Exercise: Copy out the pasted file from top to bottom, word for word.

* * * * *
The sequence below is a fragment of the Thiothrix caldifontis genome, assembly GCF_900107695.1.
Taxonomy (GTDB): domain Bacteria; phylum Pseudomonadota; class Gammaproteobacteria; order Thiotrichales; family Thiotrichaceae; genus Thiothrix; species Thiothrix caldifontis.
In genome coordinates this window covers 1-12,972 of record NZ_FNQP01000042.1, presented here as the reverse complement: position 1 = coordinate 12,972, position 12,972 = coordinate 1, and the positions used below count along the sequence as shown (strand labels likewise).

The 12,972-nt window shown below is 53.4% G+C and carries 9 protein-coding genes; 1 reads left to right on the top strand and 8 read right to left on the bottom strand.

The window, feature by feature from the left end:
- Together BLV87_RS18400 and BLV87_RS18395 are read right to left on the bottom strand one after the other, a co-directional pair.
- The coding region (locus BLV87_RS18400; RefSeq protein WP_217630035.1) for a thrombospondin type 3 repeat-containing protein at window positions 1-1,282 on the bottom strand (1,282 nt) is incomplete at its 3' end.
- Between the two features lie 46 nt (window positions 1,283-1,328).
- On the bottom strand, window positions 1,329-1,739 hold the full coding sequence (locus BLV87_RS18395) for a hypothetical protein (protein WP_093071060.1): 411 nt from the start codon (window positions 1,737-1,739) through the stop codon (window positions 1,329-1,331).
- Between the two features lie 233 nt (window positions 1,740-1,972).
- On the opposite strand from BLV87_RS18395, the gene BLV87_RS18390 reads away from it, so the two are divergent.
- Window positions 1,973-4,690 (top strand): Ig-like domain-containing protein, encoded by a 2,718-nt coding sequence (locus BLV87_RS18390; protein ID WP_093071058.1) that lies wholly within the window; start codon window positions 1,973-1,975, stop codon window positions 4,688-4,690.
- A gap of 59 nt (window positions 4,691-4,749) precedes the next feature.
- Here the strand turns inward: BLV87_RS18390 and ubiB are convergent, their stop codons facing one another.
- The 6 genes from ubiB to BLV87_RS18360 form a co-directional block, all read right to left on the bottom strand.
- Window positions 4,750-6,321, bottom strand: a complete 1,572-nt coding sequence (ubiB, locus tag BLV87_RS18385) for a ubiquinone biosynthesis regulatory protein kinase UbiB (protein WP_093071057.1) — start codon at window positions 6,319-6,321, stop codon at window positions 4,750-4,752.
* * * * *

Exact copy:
The sequence below is a fragment of the Thiothrix caldifontis genome, assembly GCF_900107695.1.
Taxonomy (GTDB): domain Bacteria; phylum Pseudomonadota; class Gammaproteobacteria; order Thiotrichales; family Thiotrichaceae; genus Thiothrix; species Thiothrix caldifontis.
In genome coordinates this window covers 1-12,972 of record NZ_FNQP01000042.1, presented here as the reverse complement: position 1 = coordinate 12,972, position 12,972 = coordinate 1, and the positions used below count along the sequence as shown (strand labels likewise).

The 12,972-nt window shown below is 53.4% G+C and carries 9 protein-coding genes; 1 reads left to right on the top strand and 8 read right to left on the bottom strand.

The window, feature by feature from the left end:
- Together BLV87_RS18400 and BLV87_RS18395 are read right to left on the bottom strand one after the other, a co-directional pair.
- The coding region (locus BLV87_RS18400; RefSeq protein WP_217630035.1) for a thrombospondin type 3 repeat-containing protein at window positions 1-1,282 on the bottom strand (1,282 nt) is incomplete at its 3' end.
- Between the two features lie 46 nt (window positions 1,283-1,328).
- On the bottom strand, window positions 1,329-1,739 hold the full coding sequence (locus BLV87_RS18395) for a hypothetical protein (protein WP_093071060.1): 411 nt from the start codon (window positions 1,737-1,739) through the stop codon (window positions 1,329-1,331).
- Between the two features lie 233 nt (window positions 1,740-1,972).
- On the opposite strand from BLV87_RS18395, the gene BLV87_RS18390 reads away from it, so the two are divergent.
- Window positions 1,973-4,690 (top strand): Ig-like domain-containing protein, encoded by a 2,718-nt coding sequence (locus BLV87_RS18390; protein ID WP_093071058.1) that lies wholly within the window; start codon window positions 1,973-1,975, stop codon window positions 4,688-4,690.
- A gap of 59 nt (window positions 4,691-4,749) precedes the next feature.
- Here the strand turns inward: BLV87_RS18390 and ubiB are convergent, their stop codons facing one another.
- The 6 genes from ubiB to BLV87_RS18360 form a co-directional block, all read right to left on the bottom strand.
- Window positions 4,750-6,321, bottom strand: a complete 1,572-nt coding sequence (ubiB, locus tag BLV87_RS18385) for a ubiquinone biosynthesis regulatory protein kinase UbiB (protein WP_093071057.1) — start codon at window positions 6,319-6,321, stop codon at window positions 4,750-4,752.